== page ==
Isolating valves are useful if they are accessible. Not much point if you have to dismantle half the bathroom to get to them if you want to change a tap washer. I believe they are required now.

    Check valves may be required on the shower mixer, especially on the hot feed if pressures are not balanced. Best to see what the manufacturers say.
     
  4. spiraltempest

    spiraltempest

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    cheers yes cold 15mm from mains,and 22mm hot direct from the combi ,all pipework is in place just been capped of as someone stloe the old plumbing (copper), i dont need to fit a shoewer though might just put taps on,cheers
     
  5. spiraltempest

    spiraltempest

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    so do i just leave the hot at 22mm for the bath or reduce to 15 mm cheers
     
  6. jumbo55

    jumbo55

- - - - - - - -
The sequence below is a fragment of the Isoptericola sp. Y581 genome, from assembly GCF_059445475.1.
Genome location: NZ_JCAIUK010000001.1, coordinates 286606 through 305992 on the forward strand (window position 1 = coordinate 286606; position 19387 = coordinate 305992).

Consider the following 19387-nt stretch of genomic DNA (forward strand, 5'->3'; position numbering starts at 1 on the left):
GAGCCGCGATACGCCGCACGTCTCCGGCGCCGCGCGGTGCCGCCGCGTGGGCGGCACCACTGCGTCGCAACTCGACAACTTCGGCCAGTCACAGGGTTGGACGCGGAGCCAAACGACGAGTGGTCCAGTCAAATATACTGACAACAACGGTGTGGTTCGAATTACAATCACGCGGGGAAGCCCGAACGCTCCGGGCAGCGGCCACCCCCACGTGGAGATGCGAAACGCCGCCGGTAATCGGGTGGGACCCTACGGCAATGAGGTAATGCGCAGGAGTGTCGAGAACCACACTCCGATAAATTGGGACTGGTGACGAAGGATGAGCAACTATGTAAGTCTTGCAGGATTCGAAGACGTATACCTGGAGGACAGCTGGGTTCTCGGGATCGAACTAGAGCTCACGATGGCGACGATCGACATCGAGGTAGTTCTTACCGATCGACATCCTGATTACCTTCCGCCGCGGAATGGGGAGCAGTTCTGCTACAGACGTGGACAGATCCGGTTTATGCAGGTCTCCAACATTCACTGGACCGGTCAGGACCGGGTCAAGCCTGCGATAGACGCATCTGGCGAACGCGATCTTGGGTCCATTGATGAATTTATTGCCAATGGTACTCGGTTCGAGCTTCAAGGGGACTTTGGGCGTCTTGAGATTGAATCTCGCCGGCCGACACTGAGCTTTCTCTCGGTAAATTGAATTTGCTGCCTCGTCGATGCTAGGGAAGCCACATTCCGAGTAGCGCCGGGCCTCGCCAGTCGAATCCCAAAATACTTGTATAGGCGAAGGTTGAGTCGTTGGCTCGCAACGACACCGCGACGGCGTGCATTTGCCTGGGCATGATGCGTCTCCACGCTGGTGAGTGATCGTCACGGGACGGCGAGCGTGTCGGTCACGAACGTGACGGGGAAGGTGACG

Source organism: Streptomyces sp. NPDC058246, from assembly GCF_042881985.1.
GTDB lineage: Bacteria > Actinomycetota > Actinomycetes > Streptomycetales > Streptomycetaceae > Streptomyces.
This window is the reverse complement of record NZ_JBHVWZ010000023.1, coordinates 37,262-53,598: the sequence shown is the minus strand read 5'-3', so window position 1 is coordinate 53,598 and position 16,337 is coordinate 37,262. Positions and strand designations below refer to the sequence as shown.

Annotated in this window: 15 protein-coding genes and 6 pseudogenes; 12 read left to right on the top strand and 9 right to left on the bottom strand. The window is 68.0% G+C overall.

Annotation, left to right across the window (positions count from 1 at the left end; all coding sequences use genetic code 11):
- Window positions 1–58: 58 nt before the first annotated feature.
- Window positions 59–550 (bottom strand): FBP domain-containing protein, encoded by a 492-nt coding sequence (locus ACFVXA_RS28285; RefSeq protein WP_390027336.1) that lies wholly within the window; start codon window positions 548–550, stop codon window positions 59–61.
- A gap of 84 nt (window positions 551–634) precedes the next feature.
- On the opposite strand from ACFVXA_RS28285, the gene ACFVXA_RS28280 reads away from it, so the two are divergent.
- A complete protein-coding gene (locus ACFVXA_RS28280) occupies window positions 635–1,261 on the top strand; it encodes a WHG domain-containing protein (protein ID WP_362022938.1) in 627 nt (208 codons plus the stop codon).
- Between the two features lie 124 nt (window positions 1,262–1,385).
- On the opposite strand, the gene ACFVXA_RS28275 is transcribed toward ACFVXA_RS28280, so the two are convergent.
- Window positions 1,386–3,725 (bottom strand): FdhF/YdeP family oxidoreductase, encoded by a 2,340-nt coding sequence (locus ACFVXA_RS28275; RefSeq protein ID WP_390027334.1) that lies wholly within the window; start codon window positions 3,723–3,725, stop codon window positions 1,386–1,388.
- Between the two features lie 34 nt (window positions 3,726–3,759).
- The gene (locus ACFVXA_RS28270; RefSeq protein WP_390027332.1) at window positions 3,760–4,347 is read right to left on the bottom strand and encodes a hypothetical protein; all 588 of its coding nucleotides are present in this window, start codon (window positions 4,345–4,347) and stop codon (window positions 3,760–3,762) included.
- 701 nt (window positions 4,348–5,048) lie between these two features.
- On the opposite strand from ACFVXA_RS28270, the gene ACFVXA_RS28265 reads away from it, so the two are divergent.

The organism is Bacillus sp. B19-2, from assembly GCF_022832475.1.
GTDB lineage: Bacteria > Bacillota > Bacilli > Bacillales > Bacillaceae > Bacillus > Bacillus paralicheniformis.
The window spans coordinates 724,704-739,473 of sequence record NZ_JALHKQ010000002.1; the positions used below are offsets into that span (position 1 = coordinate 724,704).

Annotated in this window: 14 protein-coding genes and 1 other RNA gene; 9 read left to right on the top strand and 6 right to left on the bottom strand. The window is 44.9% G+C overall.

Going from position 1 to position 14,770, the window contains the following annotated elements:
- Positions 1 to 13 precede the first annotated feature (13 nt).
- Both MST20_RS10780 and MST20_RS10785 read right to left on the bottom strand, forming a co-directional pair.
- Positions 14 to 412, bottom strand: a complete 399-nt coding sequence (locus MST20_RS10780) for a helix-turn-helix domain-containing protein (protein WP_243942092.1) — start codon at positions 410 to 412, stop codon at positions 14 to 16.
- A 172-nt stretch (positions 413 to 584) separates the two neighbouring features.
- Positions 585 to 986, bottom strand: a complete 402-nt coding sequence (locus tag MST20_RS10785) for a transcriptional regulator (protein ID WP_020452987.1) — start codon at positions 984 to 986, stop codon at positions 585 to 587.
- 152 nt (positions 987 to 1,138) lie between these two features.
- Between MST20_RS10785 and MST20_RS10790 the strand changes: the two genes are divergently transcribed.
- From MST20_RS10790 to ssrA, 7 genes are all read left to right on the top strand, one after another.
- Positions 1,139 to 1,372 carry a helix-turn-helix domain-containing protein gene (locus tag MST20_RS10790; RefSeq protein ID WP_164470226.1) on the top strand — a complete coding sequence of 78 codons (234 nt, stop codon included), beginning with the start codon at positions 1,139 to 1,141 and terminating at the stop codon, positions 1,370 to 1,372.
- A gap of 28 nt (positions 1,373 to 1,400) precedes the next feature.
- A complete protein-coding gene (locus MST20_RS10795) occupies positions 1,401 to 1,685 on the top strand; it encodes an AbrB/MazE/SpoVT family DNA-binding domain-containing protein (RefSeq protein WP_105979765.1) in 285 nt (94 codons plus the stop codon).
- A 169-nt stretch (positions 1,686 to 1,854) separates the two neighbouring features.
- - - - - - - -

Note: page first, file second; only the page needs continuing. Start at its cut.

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    dont complicate things spiral, am i to understand you have two tails coming out of the floor where the bath is to be, one 22mm one 15mm mains, combi boiler, no shower going in. 2 taps. even mixer. just run 22mm to hot, and 22x15 reducer to cold, put the reducer to the cold where its comfortable for you to fit, and get some short flexible connectors with isolating valves. the problem most plumbers will see is if your hot is from old combi and not very good and you put a very strong mains pressure through a mixer tap, will the cold push the hot back. but with the set up you have got with no shower, i dont envisage that problem, as you will simply put hot water in first from your combi, wait 30 mins for it to fill up by which time it will be cold enough for you to get in. its a bit daunting when you been out the game so long. just wrap your threads, wrap your olives, use your silicone or plumbers mait and make sure everything tight.